4) Eventually I realized that my oxygen mask had some variety. There were big ones and small ones. Some were actually easily accessible right in front of my but I could only see them once I had a shot of fresh air. Making my own self-care a priority gave me the energy to grow as a person and a mother. The little daily hits on my oxygen mask rejuvenate me, giving me the clarity I need to care for my children in a sustainable way. Many of these 22 ways are a regular part of my self-care now.

Now, with my children, I teach them the importance of self care as well because there are times when everyone needs their own oxygen mask.

There is no one-size-fits all and what you may need during one season of parenting may change in the next season. Find what works for you and consider how you can be in community with others and help them find their’s as well. There is no firm how to use it or what it looks like for you, what’s important is just that you use it.

Your children will thank you one day and will know you not only as their loving, sacrificing mother, but as the thriving individual of value that you are.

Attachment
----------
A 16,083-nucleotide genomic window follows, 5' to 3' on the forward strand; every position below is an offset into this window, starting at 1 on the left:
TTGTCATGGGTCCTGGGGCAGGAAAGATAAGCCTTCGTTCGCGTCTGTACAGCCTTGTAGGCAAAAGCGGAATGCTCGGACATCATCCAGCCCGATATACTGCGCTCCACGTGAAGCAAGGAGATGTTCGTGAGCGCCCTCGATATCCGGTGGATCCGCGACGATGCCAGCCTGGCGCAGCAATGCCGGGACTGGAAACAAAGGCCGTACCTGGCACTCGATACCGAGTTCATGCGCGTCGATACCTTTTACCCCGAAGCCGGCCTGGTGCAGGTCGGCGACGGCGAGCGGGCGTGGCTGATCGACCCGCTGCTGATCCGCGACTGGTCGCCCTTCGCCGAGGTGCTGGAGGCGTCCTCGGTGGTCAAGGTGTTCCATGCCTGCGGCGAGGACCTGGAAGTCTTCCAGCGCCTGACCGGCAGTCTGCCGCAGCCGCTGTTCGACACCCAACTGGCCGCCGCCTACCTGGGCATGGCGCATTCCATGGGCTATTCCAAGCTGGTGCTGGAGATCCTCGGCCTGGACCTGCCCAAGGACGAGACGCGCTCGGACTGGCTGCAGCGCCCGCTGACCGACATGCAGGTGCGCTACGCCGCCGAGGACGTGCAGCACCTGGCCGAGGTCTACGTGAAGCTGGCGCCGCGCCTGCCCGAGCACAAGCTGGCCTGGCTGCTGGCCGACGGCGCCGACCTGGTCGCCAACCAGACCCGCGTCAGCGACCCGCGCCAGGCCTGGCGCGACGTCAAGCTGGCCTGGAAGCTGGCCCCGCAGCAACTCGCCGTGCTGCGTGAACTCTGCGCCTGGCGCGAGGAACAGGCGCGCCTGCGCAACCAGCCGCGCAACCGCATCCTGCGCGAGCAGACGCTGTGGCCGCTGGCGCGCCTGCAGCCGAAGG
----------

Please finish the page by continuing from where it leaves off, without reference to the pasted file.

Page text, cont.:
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Are you burnt out? Even as you love your children and enjoy parenting them, are you ever in need of a break? What steps have you found to making that possible?

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Leaving the parenting island and asking for help

by Jessica Martin-Weber
Parenting Island and asking for help

Parenting Island AKA Poop Rock.

 

I was struck by the beauty of that island looking rock from afar on the shore in San Francisco.  Then my friend told me it was so pretty because it was covered in bird poop.  Poop Rock.  Reminded me a lot of parenting, pretty from afar but sometimes lonely and covered in poop when you get up close.

Don’t lecture me, I know parenting is wonderful, I love it but that doesn’t mean it’s not sometimes really hard and stinky like a rock covered in poop.